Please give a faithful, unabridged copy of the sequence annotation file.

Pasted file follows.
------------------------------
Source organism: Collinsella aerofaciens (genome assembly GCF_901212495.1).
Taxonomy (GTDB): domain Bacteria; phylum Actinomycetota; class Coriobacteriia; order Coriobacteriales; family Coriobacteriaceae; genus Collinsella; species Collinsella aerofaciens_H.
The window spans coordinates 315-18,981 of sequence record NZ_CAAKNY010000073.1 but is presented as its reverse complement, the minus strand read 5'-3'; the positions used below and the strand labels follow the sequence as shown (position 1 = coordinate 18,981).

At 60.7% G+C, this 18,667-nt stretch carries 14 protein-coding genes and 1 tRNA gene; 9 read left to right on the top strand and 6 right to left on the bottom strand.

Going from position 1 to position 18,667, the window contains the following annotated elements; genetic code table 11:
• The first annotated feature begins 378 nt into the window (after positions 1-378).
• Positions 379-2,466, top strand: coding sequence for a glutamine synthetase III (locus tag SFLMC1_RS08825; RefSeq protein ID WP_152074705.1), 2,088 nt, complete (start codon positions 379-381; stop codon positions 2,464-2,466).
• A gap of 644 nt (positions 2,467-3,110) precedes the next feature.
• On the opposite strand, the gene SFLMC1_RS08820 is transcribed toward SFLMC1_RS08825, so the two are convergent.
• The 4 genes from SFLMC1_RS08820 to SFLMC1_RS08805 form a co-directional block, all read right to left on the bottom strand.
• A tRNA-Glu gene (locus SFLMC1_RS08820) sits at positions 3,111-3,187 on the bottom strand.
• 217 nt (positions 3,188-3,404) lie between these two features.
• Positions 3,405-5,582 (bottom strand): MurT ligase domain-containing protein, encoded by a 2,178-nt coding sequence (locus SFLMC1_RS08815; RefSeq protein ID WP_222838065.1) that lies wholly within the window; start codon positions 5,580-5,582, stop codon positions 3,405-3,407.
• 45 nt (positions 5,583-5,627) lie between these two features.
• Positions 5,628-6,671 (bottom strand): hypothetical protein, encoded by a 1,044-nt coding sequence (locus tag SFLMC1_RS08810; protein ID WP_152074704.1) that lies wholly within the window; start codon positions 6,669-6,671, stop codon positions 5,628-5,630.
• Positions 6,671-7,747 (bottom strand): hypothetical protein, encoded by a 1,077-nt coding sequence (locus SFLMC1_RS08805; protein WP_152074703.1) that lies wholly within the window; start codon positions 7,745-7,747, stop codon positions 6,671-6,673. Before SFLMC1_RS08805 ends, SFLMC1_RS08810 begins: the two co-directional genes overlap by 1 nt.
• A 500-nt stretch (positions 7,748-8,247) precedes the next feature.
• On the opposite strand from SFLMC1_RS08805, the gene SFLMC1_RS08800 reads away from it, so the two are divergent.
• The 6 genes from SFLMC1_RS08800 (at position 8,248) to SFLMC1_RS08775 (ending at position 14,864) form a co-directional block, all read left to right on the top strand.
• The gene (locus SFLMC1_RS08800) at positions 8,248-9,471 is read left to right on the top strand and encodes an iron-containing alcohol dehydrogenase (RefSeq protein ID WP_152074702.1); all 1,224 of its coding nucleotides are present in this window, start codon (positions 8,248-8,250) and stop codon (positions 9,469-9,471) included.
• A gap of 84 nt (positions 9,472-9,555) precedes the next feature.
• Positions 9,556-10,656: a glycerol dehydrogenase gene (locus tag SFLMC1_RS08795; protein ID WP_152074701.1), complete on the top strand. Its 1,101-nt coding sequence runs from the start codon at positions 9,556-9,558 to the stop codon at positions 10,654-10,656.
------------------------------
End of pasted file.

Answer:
Source organism: Collinsella aerofaciens (genome assembly GCF_901212495.1).
Taxonomy (GTDB): domain Bacteria; phylum Actinomycetota; class Coriobacteriia; order Coriobacteriales; family Coriobacteriaceae; genus Collinsella; species Collinsella aerofaciens_H.
The window spans coordinates 315-18,981 of sequence record NZ_CAAKNY010000073.1 but is presented as its reverse complement, the minus strand read 5'-3'; the positions used below and the strand labels follow the sequence as shown (position 1 = coordinate 18,981).

At 60.7% G+C, this 18,667-nt stretch carries 14 protein-coding genes and 1 tRNA gene; 9 read left to right on the top strand and 6 right to left on the bottom strand.

Going from position 1 to position 18,667, the window contains the following annotated elements; genetic code table 11:
• The first annotated feature begins 378 nt into the window (after positions 1-378).
• Positions 379-2,466, top strand: coding sequence for a glutamine synthetase III (locus tag SFLMC1_RS08825; RefSeq protein ID WP_152074705.1), 2,088 nt, complete (start codon positions 379-381; stop codon positions 2,464-2,466).
• A gap of 644 nt (positions 2,467-3,110) precedes the next feature.
• On the opposite strand, the gene SFLMC1_RS08820 is transcribed toward SFLMC1_RS08825, so the two are convergent.
• The 4 genes from SFLMC1_RS08820 to SFLMC1_RS08805 form a co-directional block, all read right to left on the bottom strand.
• A tRNA-Glu gene (locus SFLMC1_RS08820) sits at positions 3,111-3,187 on the bottom strand.
• 217 nt (positions 3,188-3,404) lie between these two features.
• Positions 3,405-5,582 (bottom strand): MurT ligase domain-containing protein, encoded by a 2,178-nt coding sequence (locus SFLMC1_RS08815; RefSeq protein ID WP_222838065.1) that lies wholly within the window; start codon positions 5,580-5,582, stop codon positions 3,405-3,407.
• 45 nt (positions 5,583-5,627) lie between these two features.
• Positions 5,628-6,671 (bottom strand): hypothetical protein, encoded by a 1,044-nt coding sequence (locus tag SFLMC1_RS08810; protein ID WP_152074704.1) that lies wholly within the window; start codon positions 6,669-6,671, stop codon positions 5,628-5,630.
• Positions 6,671-7,747 (bottom strand): hypothetical protein, encoded by a 1,077-nt coding sequence (locus SFLMC1_RS08805; protein WP_152074703.1) that lies wholly within the window; start codon positions 7,745-7,747, stop codon positions 6,671-6,673. Before SFLMC1_RS08805 ends, SFLMC1_RS08810 begins: the two co-directional genes overlap by 1 nt.
• A 500-nt stretch (positions 7,748-8,247) precedes the next feature.
• On the opposite strand from SFLMC1_RS08805, the gene SFLMC1_RS08800 reads away from it, so the two are divergent.
• The 6 genes from SFLMC1_RS08800 (at position 8,248) to SFLMC1_RS08775 (ending at position 14,864) form a co-directional block, all read left to right on the top strand.
• The gene (locus SFLMC1_RS08800) at positions 8,248-9,471 is read left to right on the top strand and encodes an iron-containing alcohol dehydrogenase (RefSeq protein ID WP_152074702.1); all 1,224 of its coding nucleotides are present in this window, start codon (positions 8,248-8,250) and stop codon (positions 9,469-9,471) included.
• A gap of 84 nt (positions 9,472-9,555) precedes the next feature.
• Positions 9,556-10,656: a glycerol dehydrogenase gene (locus tag SFLMC1_RS08795; protein ID WP_152074701.1), complete on the top strand. Its 1,101-nt coding sequence runs from the start codon at positions 9,556-9,558 to the stop codon at positions 10,654-10,656.